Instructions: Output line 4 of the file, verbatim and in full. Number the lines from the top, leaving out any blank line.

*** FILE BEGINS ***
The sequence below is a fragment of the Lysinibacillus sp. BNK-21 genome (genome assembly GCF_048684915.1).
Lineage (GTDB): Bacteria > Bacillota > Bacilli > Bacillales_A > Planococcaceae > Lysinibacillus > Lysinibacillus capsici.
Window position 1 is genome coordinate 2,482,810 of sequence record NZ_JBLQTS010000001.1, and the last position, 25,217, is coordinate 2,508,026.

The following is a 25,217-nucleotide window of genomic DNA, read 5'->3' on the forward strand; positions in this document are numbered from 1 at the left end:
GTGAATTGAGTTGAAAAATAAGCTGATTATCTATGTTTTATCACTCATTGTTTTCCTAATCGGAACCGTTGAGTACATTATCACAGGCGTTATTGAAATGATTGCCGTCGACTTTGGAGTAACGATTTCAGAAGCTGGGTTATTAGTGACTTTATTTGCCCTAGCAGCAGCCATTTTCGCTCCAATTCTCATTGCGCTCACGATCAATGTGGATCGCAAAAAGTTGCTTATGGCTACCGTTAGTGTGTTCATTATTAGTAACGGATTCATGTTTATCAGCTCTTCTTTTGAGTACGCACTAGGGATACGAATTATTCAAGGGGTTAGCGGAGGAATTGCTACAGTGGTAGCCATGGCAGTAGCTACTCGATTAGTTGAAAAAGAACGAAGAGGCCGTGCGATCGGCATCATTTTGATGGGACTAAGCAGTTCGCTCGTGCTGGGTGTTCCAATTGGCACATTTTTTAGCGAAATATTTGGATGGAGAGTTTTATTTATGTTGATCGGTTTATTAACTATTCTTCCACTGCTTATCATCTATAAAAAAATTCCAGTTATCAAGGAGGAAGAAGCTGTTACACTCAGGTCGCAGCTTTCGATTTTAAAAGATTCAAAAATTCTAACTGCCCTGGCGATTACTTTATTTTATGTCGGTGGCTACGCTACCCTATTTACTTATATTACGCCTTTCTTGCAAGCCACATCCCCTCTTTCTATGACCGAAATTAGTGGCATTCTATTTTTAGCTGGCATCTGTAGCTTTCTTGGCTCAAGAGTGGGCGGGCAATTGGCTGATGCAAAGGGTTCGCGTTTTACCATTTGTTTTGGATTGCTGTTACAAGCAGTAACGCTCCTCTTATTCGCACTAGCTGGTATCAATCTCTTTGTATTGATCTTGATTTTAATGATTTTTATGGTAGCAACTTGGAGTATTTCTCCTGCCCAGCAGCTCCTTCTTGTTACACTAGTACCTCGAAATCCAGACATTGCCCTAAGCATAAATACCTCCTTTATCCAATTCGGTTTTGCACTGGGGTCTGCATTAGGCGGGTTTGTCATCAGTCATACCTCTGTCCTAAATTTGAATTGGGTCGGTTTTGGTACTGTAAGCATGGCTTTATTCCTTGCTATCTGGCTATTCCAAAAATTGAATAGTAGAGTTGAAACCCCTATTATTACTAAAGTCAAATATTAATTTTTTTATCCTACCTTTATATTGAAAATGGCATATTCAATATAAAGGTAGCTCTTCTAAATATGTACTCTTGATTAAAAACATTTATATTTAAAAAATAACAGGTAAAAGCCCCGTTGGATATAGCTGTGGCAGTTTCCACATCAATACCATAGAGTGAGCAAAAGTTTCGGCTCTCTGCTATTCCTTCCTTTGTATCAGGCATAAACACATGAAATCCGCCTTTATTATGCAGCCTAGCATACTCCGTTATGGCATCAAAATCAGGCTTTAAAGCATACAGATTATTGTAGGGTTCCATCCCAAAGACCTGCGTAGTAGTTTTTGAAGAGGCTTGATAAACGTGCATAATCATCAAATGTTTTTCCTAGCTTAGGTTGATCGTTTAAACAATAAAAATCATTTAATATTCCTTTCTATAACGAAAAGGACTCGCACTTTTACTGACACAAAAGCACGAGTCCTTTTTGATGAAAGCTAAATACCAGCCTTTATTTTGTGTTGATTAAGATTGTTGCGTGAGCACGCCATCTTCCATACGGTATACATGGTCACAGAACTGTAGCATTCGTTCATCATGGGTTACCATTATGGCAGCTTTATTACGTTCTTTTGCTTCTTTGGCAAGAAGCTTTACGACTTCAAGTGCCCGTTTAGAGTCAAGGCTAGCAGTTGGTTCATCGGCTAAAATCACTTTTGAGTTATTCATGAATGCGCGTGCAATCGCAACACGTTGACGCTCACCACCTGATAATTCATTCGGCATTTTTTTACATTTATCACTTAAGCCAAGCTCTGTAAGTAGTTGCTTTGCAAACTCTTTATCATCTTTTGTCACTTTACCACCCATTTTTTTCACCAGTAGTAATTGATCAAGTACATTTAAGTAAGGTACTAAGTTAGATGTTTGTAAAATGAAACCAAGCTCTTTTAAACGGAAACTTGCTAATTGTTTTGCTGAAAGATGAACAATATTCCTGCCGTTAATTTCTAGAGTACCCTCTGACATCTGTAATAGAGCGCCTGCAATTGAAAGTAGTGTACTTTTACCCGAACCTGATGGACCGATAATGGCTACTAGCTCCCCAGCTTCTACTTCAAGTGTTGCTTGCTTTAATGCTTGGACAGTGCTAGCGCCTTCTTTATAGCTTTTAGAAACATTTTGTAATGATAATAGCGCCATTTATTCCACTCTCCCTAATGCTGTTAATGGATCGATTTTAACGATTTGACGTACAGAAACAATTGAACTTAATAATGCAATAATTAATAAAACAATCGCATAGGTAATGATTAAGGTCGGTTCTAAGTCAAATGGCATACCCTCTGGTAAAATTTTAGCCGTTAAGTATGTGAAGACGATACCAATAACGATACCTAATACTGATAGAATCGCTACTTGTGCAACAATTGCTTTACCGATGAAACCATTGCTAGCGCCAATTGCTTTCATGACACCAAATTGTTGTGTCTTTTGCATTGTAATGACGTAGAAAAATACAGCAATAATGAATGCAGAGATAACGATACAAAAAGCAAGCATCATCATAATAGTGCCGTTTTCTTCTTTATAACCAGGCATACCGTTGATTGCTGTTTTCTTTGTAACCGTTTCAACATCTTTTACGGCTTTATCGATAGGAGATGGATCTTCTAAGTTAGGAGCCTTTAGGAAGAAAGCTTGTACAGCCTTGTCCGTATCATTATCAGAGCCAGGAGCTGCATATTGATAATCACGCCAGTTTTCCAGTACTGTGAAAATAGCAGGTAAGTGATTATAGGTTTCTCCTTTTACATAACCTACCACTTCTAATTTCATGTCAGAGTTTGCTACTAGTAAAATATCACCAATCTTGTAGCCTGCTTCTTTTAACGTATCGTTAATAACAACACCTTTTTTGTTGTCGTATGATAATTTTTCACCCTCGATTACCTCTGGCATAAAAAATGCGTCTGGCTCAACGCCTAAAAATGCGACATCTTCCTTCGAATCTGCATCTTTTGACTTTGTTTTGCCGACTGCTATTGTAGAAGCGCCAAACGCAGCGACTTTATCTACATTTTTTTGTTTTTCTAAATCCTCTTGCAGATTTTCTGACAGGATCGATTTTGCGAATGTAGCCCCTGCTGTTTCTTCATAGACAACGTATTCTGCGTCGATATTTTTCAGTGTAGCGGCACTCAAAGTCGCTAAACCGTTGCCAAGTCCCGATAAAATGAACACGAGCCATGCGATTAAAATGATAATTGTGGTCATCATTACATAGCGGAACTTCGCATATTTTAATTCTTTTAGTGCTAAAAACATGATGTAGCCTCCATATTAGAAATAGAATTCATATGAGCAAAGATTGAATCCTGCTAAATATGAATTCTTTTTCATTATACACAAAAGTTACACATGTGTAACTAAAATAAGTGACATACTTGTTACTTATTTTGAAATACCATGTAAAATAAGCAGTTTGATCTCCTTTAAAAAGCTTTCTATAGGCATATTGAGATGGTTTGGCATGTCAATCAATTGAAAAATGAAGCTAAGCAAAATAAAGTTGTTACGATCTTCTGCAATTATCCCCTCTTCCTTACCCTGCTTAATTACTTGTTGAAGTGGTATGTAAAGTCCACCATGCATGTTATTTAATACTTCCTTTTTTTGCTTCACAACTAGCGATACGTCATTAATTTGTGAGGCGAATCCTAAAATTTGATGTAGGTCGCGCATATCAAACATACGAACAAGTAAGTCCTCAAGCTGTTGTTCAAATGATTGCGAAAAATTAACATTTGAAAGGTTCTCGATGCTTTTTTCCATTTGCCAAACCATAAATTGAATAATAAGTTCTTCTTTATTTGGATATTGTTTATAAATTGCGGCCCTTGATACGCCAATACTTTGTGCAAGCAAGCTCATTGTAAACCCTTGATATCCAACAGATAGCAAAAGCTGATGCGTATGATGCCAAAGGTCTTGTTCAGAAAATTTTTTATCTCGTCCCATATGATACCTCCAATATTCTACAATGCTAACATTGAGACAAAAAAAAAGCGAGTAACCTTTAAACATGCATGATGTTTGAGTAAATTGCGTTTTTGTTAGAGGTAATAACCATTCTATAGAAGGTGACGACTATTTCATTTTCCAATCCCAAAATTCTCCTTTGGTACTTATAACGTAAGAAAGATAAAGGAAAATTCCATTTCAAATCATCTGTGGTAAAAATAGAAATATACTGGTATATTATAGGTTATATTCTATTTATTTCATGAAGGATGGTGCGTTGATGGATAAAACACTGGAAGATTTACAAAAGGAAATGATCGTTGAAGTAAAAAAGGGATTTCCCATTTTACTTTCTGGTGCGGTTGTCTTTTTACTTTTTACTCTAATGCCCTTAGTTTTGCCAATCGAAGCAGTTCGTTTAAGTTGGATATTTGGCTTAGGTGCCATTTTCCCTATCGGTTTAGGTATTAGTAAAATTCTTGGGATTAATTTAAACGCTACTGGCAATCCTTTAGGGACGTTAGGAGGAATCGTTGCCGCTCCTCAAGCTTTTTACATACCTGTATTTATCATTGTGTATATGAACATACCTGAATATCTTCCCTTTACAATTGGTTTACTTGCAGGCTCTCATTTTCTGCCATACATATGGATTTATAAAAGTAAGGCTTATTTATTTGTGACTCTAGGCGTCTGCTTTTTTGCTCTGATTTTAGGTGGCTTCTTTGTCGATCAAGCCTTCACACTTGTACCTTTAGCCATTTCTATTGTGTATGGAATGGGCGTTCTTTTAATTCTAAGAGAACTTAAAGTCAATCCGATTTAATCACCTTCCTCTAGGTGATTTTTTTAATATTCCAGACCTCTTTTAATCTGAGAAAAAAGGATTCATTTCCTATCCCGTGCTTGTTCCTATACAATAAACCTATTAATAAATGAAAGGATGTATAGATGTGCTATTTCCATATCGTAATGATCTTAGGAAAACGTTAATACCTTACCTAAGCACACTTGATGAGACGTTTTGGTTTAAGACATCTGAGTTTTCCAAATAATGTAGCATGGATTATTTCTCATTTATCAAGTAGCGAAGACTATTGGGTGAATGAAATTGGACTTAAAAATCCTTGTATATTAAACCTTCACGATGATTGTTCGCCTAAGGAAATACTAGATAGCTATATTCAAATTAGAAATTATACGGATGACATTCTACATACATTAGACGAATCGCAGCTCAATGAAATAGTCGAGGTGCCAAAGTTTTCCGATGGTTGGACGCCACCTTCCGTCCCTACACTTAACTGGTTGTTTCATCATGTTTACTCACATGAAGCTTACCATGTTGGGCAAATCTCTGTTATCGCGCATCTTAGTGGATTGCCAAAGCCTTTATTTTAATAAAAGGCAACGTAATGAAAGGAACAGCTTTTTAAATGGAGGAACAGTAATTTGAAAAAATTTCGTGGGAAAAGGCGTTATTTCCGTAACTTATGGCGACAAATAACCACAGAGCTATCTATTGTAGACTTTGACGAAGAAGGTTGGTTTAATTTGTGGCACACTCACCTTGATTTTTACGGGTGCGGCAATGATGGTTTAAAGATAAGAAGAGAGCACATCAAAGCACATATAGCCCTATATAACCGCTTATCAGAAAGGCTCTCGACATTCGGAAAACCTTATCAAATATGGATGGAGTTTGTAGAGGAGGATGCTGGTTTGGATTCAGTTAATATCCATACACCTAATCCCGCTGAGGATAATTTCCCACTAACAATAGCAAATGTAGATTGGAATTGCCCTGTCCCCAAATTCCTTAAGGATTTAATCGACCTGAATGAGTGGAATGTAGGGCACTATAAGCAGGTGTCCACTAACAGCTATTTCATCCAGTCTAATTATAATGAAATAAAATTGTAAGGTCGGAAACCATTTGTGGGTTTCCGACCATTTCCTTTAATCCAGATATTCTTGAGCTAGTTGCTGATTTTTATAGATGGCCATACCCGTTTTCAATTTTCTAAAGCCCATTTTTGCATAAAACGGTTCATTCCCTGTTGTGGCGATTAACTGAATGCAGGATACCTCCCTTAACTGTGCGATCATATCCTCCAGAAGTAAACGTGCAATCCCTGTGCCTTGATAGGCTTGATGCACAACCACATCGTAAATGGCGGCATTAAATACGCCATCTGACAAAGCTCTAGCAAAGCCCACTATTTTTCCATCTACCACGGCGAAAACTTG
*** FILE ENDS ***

The following is a 25,217-nucleotide window of genomic DNA, read 5'->3' on the forward strand; positions in this document are numbered from 1 at the left end: